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Neal Morse (Transatlantic) delves into new music and new opportunities

As one of the most beloved vocalists/guitarists/keyboardists/songwriters (did I leave anything out?) in the genre, progressive rock icon Neal Morse is constantly working to satisfy expectations and provide new joys for his fans. I recently spoke with him about the release of the fourth Transatlantic album, 'Kaleidoscope' and his future projects.

Neal Morse
Neal Morse
Neal Morse, Last.fm

Mike said that he came up with the title for 'Kaleidoscope.' Is that true? Anything to add?

Yeah, that was Mike’s idea. He has a lot of overview ideas, which is a great complement to me because a lot of the time I’ll just follow the music where it wants to go. I’m not an overview guy; I think about that stuff much later. I’m almost strictly music oriented. I hardly think about anything else as far as, you know, the big picture concepts. It’s wonderful that he does that because it’s a blessing and very needed.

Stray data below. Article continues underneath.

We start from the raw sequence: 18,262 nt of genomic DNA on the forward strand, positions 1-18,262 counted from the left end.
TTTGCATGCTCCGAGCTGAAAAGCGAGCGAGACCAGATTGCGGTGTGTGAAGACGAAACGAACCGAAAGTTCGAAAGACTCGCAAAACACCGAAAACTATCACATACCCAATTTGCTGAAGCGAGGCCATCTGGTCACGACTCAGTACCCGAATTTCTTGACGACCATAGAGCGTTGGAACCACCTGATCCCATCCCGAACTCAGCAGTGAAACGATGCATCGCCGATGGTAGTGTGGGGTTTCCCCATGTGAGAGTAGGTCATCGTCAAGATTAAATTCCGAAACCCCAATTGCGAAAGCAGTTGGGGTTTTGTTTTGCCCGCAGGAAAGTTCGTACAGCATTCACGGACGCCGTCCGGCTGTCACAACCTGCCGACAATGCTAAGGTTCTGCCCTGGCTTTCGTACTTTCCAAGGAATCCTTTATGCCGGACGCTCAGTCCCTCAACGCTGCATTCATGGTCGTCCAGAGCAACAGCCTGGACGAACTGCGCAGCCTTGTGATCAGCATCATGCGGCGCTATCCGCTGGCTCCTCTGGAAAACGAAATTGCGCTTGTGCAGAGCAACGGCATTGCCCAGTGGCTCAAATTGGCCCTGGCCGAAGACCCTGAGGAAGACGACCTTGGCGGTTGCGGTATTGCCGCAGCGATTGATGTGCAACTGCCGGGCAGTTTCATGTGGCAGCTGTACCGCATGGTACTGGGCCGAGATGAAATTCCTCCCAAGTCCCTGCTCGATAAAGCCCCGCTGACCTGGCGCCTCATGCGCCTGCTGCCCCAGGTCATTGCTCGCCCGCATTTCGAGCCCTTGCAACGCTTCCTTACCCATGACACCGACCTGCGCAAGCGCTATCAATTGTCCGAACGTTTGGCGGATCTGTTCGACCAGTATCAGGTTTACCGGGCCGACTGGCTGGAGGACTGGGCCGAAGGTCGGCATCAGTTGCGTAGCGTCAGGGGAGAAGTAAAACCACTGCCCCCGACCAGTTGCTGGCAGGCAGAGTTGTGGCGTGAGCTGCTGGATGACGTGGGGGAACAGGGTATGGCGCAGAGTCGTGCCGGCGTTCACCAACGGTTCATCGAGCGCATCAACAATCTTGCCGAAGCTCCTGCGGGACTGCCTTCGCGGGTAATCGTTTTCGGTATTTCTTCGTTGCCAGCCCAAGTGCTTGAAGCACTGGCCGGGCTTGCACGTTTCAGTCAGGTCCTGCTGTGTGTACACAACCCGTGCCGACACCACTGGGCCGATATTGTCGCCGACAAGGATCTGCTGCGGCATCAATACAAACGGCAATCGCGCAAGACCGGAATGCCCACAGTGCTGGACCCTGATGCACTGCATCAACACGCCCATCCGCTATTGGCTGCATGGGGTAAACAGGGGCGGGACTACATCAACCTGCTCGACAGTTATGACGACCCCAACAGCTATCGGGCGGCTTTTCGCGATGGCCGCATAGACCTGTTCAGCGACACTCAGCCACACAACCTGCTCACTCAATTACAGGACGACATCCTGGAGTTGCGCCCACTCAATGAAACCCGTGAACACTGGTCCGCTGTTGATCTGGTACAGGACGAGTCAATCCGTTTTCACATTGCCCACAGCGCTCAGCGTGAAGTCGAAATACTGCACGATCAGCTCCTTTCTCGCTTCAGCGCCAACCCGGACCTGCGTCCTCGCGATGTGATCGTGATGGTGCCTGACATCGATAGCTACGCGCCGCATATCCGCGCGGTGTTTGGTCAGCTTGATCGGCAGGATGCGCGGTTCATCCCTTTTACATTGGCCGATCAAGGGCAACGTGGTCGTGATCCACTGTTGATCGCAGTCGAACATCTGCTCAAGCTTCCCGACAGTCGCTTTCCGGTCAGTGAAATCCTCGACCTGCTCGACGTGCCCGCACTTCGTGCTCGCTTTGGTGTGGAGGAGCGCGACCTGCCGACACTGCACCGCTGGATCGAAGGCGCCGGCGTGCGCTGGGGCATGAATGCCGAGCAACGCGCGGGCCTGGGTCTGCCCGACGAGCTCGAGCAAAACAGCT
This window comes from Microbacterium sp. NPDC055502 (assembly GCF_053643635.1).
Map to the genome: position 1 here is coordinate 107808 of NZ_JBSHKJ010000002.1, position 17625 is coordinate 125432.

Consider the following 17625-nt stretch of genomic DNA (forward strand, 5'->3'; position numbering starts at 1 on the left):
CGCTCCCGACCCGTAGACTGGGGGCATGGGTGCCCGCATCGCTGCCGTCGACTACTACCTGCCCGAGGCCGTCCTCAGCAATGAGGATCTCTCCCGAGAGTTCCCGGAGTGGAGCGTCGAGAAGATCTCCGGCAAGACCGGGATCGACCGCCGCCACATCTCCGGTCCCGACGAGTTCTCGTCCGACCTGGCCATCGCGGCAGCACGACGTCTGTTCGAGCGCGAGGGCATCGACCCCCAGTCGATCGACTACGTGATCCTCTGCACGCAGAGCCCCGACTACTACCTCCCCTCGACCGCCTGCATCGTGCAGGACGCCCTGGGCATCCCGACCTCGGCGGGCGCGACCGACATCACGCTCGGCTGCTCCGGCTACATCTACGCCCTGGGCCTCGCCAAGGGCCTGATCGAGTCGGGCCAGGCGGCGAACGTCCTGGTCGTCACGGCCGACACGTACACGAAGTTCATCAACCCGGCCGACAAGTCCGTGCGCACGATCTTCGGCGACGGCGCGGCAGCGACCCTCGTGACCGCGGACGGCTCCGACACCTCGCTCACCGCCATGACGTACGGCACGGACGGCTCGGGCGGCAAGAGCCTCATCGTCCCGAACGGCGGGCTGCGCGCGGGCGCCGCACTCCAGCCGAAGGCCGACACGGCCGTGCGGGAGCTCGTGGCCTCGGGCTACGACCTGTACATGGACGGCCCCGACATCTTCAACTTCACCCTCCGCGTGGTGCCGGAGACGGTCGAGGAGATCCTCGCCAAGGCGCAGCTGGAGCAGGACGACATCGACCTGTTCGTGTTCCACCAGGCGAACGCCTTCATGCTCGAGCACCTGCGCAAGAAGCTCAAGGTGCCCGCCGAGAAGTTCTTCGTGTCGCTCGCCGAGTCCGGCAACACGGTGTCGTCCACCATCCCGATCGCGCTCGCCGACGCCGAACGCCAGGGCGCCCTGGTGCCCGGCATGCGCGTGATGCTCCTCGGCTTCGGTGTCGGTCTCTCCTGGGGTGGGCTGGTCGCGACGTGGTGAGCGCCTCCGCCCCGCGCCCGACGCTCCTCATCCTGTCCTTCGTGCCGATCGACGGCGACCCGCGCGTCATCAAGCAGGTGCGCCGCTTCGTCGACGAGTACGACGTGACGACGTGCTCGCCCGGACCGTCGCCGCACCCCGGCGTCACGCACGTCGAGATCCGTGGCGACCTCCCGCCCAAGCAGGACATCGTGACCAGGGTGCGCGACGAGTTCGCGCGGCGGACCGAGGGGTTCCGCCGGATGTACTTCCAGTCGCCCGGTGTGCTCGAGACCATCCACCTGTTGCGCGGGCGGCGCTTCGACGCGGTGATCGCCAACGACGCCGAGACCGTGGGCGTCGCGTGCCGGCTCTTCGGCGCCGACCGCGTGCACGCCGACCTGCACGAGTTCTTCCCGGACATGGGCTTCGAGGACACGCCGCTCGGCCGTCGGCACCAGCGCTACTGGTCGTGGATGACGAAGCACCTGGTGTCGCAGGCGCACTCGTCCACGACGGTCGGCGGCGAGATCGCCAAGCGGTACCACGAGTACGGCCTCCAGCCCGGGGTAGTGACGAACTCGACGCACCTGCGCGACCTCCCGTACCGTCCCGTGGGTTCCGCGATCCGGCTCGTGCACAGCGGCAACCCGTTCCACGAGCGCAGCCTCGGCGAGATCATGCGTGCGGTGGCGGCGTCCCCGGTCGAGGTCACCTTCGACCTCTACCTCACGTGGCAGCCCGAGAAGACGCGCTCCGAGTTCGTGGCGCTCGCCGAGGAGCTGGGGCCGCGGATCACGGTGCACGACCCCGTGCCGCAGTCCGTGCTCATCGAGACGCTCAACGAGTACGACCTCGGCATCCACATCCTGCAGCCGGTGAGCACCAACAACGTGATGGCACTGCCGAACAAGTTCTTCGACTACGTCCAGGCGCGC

Who designed the cover art? It’s a clever way to incorporate the Transatlantic blimp into a kaleidoscope image.

It’s interesting. When we were on the Neal Morse Band/Flower Kings tour, our engineer, Jerry Guidroz, found some app on the iPhone that makes any image into a kaleidoscope image. He showed us pictures of guitars and such in the form of kaleidoscopes, and that gave Mike all kinds of inspiration for what the cover should be. I think it was his idea to use the blimp as part of the image. Then Thomas Ewerhard took the idea and made a great thing out of it.

How would you compare the sound and approach of this album to previous work?

I constantly aim to make an album that’s good [laughs]. To me, to make a great album is enough of a challenge, and we did look at different approaches at different junctures. I always trust try to do the music that I’m hearing and that’s in my heart at that time as best I can. Mike thinks about changes more. He’ll suggest new things to try. For me, I set out to make the best Transatlantic record possible in the moment.